ICC CRICKET WORLD CUP 2015

This is a #TwitterWorldCup, says Twitter India Market Director

Written by Chandresh Narayanan | | Mumbai | | March 13, 2015 6:44:26 pm

World Cup 2015, Cricket World CUp 2015, CWC15, Twitter, Twitter India, Twitter Cricket, Twitter World Cup, World Cup twitter, Rishi Jaitley, Sports, Cricket, SPorts news, Cricket news, Wolrd Cup news Here’s why this is the most social World Cup ever.

Rishi Jaitly, Market Director, Twitter India and Southeast Asia, spoke to http://www.indianexpress.com about why this Cricket World Cup is truly the first-ever social World Cup. (Full Coverage| Points table| Fixtures)

Q) What are the different activations/innovations that twitter is employing at this Cricket World Cup?

At Twitter, we constantly work at enhancing our user experience. The ICC Cricket World Cup was a huge opportunity for us to do something unique and rewarding. So, we created a new special Cricket World Cup timeline that gives you scores, commentary and expert Tweets, expert analysis, photos and videos, and of course, our user Tweets. You can access the timeline using the hashtag #CWC15 or using the official match hashtag eg. #INDvZIM.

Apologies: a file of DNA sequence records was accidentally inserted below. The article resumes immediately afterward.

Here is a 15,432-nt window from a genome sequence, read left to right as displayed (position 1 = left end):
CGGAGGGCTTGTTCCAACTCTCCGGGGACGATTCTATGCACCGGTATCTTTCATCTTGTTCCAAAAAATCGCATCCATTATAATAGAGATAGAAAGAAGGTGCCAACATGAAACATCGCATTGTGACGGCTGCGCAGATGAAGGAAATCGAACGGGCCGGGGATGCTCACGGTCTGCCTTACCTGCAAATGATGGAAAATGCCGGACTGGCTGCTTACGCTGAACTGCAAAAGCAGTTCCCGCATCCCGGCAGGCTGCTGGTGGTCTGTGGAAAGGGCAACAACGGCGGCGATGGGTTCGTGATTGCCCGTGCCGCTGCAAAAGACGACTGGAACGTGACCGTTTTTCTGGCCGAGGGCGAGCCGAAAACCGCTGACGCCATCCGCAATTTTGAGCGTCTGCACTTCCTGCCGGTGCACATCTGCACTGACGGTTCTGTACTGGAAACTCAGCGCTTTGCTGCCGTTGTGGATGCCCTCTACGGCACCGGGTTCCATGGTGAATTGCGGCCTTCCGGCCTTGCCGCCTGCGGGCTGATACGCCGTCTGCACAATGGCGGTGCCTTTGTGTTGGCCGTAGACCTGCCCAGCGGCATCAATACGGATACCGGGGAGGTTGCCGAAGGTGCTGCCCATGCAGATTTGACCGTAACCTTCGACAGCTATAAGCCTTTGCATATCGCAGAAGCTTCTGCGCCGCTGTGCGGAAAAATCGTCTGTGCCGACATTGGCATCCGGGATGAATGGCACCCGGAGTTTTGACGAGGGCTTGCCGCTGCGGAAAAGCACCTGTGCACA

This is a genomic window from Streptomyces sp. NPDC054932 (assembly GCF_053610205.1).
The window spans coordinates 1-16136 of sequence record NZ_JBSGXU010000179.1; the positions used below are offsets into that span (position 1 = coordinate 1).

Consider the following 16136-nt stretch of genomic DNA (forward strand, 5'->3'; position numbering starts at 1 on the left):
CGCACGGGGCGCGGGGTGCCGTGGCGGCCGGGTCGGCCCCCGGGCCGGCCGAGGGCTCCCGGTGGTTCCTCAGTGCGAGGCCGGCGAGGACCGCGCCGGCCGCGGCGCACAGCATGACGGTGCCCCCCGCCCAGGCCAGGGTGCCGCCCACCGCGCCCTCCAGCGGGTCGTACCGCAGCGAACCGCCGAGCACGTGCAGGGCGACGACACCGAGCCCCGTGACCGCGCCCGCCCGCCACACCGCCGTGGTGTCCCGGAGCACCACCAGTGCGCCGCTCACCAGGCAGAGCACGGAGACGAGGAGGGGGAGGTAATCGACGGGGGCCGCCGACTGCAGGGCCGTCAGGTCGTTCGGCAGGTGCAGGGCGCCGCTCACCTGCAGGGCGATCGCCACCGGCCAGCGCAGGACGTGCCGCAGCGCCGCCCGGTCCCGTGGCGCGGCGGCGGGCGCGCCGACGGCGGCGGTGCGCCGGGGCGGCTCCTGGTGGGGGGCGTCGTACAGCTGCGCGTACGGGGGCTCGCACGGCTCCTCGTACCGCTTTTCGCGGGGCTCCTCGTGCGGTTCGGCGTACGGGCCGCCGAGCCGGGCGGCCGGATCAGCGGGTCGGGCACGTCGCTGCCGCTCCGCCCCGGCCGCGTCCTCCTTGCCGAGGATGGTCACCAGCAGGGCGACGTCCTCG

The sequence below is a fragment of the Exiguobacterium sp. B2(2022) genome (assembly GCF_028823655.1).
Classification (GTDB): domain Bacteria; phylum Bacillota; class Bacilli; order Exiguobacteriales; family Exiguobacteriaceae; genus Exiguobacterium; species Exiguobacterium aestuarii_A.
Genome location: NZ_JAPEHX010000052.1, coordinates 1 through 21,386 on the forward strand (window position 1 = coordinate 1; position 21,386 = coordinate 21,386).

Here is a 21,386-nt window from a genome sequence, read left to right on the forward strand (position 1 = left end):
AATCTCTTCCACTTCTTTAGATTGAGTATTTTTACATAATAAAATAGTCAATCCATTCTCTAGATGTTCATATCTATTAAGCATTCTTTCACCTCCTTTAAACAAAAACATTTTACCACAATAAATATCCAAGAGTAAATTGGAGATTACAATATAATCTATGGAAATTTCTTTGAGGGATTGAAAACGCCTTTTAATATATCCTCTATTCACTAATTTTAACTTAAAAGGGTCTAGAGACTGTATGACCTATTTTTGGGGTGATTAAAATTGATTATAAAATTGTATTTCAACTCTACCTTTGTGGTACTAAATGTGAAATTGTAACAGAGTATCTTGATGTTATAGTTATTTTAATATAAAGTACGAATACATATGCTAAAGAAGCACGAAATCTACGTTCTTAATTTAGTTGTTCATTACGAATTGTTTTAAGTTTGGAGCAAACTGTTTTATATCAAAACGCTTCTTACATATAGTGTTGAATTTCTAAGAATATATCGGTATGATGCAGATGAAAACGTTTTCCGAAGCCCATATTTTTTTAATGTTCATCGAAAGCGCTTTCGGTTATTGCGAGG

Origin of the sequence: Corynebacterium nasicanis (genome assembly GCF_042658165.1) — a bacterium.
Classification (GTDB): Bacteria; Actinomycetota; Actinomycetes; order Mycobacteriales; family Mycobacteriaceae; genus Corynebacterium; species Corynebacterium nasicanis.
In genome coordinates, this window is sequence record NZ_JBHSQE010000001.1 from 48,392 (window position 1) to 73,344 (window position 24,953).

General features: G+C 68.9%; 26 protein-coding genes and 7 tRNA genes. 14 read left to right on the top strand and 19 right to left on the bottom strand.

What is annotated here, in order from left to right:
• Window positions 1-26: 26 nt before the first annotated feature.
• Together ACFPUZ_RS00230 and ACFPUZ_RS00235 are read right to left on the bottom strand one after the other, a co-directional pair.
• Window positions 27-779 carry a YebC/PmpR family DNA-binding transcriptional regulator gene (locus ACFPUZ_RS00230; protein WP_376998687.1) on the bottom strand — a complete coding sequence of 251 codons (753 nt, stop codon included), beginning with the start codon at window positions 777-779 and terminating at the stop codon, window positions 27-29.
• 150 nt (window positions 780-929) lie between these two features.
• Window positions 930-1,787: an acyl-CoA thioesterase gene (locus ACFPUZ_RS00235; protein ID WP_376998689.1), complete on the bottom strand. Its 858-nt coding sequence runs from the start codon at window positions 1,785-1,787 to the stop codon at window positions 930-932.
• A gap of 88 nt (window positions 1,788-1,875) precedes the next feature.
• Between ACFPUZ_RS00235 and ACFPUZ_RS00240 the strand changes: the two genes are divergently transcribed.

Apart from that, we’ve also created some exciting engagement ideas with our partners. The ICC has made it possible for users across the world to ask questions to winning captains during the post match interviews on-air. All users have to do is Tweet with the hashtag #AskCaptain and their question could be chosen amongst thousands of other fans across the world, every single match day.

Our Twitter Mirror has been successful in capturing some awesome, candid moments of the world’s top cricketers in moments of triumph and as Sachin Tendulkar with his Tweet during #INDvSA at the @SCG demonstrated to send messages along as well. We also have worked with the ICC using Vine to great effect, especially the Vine Booth 360.